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Tool compares countries’ different coronavirus responses

Credit: Oxford COVID-19 Government Response Tracker/screengrab

Belgium is currently one of the countries with the mildest coronavirus fighting measures in Europe, according to the stringency index, a tool developed by the University of Oxford.

The tool contains data for more than 180 countries, and bases its scores on 20 different indicators, such as school closures, social restrictions and travel bans. Economic support measures by the government, and the testing and vaccination policies also play a role. The lower a country’s score, the less strict the measures are.

As virologist and interfederal Covid-19 spokesperson Steven Van Gucht pointed out during a press conference on Monday, Belgium has had less strict measures than neighbouring countries France, the Netherlands and Germany over the past month.

“Luxembourg (57) and Belgium (60) currently apply some of the lightest measures in Europe,” he said. “They have been relatively mild, hard on some sectors, but I think the consistency over the past few months has been a very important asset for Belgium.”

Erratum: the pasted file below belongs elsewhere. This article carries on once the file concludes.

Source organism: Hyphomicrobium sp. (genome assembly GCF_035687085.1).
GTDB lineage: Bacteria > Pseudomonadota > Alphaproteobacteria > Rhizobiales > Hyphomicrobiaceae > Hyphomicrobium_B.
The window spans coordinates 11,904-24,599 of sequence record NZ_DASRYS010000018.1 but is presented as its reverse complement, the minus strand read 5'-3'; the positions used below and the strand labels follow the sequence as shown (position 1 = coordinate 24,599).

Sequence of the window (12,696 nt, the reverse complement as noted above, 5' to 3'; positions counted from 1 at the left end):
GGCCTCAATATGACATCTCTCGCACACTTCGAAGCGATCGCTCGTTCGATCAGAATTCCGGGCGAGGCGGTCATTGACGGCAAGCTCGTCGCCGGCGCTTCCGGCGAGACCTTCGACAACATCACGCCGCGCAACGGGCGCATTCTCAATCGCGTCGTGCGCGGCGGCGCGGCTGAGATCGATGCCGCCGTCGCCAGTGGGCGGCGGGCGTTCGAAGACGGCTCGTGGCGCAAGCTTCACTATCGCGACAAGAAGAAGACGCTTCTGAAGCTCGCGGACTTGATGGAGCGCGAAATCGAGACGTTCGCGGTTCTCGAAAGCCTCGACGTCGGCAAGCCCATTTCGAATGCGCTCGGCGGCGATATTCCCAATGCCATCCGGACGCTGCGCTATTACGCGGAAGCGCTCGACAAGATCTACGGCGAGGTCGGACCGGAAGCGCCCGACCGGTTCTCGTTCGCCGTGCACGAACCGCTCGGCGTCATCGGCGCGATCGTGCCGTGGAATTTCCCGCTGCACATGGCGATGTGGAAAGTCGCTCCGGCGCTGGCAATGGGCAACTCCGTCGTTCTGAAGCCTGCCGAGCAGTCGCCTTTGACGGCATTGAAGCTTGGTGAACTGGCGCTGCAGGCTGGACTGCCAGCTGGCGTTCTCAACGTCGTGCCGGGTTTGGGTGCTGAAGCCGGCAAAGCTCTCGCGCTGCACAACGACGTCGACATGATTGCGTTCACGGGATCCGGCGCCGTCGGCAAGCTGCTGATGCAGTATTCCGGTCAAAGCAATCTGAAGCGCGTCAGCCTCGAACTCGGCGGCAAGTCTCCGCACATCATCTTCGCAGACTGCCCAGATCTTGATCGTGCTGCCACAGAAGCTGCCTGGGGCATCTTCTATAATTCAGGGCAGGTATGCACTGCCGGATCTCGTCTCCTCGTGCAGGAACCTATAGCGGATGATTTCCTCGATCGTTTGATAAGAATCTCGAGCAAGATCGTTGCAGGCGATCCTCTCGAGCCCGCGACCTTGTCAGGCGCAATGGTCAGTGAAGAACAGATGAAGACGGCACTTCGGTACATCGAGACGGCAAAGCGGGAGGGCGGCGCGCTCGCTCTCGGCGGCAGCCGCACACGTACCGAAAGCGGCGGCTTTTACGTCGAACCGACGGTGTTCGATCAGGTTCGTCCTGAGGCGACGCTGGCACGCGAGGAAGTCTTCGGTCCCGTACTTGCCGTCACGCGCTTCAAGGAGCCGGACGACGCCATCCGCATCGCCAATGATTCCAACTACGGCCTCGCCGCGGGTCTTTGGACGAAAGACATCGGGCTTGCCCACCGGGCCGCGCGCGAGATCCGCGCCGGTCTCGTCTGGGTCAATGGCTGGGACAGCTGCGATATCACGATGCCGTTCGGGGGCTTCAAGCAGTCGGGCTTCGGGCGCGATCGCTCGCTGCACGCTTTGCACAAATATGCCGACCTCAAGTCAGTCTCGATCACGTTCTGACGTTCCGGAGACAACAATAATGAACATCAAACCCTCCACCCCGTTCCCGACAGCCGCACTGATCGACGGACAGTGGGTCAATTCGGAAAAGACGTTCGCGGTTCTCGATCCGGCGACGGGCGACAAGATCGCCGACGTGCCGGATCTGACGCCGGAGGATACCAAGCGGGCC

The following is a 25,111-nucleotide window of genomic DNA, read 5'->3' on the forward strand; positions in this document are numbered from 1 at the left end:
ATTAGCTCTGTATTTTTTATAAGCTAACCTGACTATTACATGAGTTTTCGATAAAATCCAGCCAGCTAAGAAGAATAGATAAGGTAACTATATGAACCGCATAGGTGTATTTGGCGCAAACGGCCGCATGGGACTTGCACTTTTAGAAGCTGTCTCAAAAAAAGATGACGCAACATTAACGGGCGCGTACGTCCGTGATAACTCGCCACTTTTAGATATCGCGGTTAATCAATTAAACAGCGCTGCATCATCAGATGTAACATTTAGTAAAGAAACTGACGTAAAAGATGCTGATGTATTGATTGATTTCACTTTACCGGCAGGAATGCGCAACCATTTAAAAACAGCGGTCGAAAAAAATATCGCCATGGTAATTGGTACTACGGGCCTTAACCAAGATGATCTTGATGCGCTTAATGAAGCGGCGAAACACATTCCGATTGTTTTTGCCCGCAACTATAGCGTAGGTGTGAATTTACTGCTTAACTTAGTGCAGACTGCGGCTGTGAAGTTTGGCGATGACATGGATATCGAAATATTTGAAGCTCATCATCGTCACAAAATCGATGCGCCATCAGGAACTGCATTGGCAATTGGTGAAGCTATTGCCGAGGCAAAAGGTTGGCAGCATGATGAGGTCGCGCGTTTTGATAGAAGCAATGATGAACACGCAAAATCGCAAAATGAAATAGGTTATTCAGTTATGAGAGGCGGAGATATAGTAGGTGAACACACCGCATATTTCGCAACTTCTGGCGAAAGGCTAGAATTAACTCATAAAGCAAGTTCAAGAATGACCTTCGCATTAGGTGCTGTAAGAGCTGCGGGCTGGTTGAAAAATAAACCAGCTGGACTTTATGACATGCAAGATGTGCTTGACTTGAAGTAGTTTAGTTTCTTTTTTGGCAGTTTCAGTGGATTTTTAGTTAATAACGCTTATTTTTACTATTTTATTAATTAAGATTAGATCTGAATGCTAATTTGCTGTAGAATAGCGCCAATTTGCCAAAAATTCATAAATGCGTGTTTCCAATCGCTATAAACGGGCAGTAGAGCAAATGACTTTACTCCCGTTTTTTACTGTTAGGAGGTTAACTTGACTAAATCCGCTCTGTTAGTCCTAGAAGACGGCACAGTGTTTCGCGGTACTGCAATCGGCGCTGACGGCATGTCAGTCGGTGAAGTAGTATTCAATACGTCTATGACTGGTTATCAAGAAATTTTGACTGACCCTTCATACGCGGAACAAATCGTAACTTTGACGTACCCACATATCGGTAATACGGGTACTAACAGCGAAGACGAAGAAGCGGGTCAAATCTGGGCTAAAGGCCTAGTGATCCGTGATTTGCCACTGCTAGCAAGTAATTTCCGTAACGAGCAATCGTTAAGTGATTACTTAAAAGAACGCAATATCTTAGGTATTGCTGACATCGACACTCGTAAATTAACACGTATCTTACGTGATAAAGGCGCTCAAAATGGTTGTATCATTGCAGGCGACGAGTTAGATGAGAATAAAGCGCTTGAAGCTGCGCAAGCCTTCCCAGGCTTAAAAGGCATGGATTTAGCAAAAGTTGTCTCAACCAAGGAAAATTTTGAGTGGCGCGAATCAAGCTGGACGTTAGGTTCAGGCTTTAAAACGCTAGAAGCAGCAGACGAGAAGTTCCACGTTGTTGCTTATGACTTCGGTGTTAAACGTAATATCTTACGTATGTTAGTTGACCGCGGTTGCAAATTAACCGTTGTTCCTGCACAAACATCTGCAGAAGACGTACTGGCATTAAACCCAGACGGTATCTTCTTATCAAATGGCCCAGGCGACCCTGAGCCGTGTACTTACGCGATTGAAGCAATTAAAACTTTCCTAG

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Other neighbouring countries, such as the Netherlands (79), Germany (83) and France (64), are all applying stricter measures.

“In the Netherlands, Germany and the United Kingdom (86), hairdressers are not yet at work,” Van Gucht stressed. “Shops and schools remain closed, with the exception of Dutch primary schools. France even introduced a curfew from 6:00 PM, in response to the rising number of infections after the Christmas period.”

Despite having stricter measures in force, other countries have worse figures than Belgium because once the curve starts to rise, more drastic measures are needed, according to him.

“And then, you have to keep those drastic measures for longer to turn the tide again,” Van Gucht said. “So, the key is not to let the curve rise dramatically, and then you do not have to go back to those stricter measures.”

Several models presented at the same press conference, however, showed that Belgium’s coronavirus curves would start rising again if the measures will be relaxed too soon.

According to biostatistician Niel Hens, keeping the curve “more or less under control,” will only be possible if the authorities wait until 1 May to relax measures.

“The rise that would follow after the relaxation then will be limited. It is there, but it remains limited,” Hens said.

The tool can be tried out here. The makers of the Oxford Covid-19 Government Response Tracker emphasise that a higher figure does not necessarily mean that a certain country’s policy is better or more effective.

Maïthé Chini
The Brussels Times

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